China / Society

Guidelines give ABCs on education

By Luo Wangshu and Cao Yin (China Daily) Updated: 2012-10-17 07:37

Young children pushed to learn far beyond their natural level

What should a 3-year-old child know about math? If they are unable to count from one to 100 should the child be viewed as unintelligent or not diligent?

According to the Ministry of Education, a 3-year-old only needs to be able to count one to five, and be able to calculate simple sums using these numbers.

In a rare move, the ministry released guidelines on early childhood education on Monday, in an effort to curb the growing practice of young children being educated in a way that pushes them beyond what children at their age should learn.

Guidelines give ABCs on education

Children play a game at a kindergarten in Liaocheng, East China's Shandong province, on Oct 9. Zhang Zhenxiang / for China Daily

The guidelines, published on the ministry's website, provide detailed development criteria for children aged from 3 to 6 in five fields, namely health, language, social ability, science and arts.

The health section states that a 3 to 4-year-old child should be able to run fast for about 15 meters, and know to reject strangers' invitation to go with them or their offer of food, according to the ministry.

A 5-year-old child should be able to tell the exact location of his or her hometown and able to name a few landmark buildings and specialties of the place.

The new guidelines are also designed to clarify to some parents what children at different ages should be able to do.

"Many people don't understand children's development, and believe that feeding children knowledge as early as possible is a good way to educate," said Liu Yan, a professor on early childhood education at Beijing Normal University.

It is common for kindergarten kids across the country to take advanced lessons, such as primary school courses, said Liu, also a member of China National Society of Early Childhood Education.

"The guidelines give teachers and parents a reasonable guide to children's development," Liu said.

Guidelines give ABCs on education 

But she was quick to add that the chances of the guidelines easing the study burden on kindergarten children is slim unless there are changes by primary schools.

The education pressure on the more than 100 million children aged 6 and under across China has many parents feeling anxious.

Che Aiping, 35, the mother of a 5-year-old boy, said she feels uneasy about her son's entry into primary school, despite the child taking English, piano and chess classes and being exceptional among children at his age.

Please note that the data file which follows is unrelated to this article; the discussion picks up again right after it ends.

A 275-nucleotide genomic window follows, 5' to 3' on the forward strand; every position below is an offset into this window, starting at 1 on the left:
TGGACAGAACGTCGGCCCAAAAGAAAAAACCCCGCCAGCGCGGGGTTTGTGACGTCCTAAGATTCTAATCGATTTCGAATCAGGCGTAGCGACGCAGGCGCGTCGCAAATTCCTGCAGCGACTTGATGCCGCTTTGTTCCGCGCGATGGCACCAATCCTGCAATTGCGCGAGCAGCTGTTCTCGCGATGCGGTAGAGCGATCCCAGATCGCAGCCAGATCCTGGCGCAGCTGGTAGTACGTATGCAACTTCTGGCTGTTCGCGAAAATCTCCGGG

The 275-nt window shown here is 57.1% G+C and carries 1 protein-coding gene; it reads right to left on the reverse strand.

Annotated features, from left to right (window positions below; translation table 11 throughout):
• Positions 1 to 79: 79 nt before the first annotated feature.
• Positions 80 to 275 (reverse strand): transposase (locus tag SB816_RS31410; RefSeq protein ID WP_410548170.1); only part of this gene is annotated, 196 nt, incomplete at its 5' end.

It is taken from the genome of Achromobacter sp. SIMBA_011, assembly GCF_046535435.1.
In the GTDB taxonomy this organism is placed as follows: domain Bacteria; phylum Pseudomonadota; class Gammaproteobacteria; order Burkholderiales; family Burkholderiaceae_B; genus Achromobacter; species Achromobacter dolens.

"I'm glad the authority is taking measures to cope with young children's educational problems, but I'm still caught up with my son's education," she said.

"I want to give my son a happy childhood, but I don't want him to lose a bright future and blame me when he grows up," she said. "Now, most families have one child, which puts a greater burden on the kid's education."

Che is looking for a primary school for her son but so far without success.

"Although authorities suggested children enter schools that are near to their homes, I still want to make an effort to choose a better school for my child," said the mother who has spent a lot of time reviewing potential primary schools.

Some schools now require children to pass intelligence and physical examinations. Some children even have a resume before starting school, a fact that Che said has made her even more anxious.

Mao Jing, a kindergarten teacher from Nanxi Kindergarten in Shanghai, a national model kindergarten, said some children in her class were able to count from one to 100 in Chinese and in English.

Mao's class has 25 children aged from 3 to 4. She said only one or two children in the class would not have taken math classes before entering kindergarten.

Mao said the guidelines are just a suggestion, not a requirement.

"Every child is different. There shouldn't be a single standard to evaluate all children's development," she said.

But Mao said she believes that the guidelines provide a useful tool, "like a dictionary", for parents and less experienced teachers.

Yuan Ailing, an early childhood education professor from South China Normal University, said that the guidelines provide a standard for educators and parents. "The number of private kindergartens is growing in recent years. But parents can only judge the kindergartens based on the hardware, such as the look of the campus and the tuition fees. Investors don't have the criteria to evaluate the kindergartens they spend money on. The guidebook gives an authoritative evaluation for all parties," Yuan said, adding that the guidelines provide a theoretical foundation to children's development.

She also praised the education suggestions in the guidelines. "Teachers and parents know exactly what to do to help and evaluate children's development," Yuan said.

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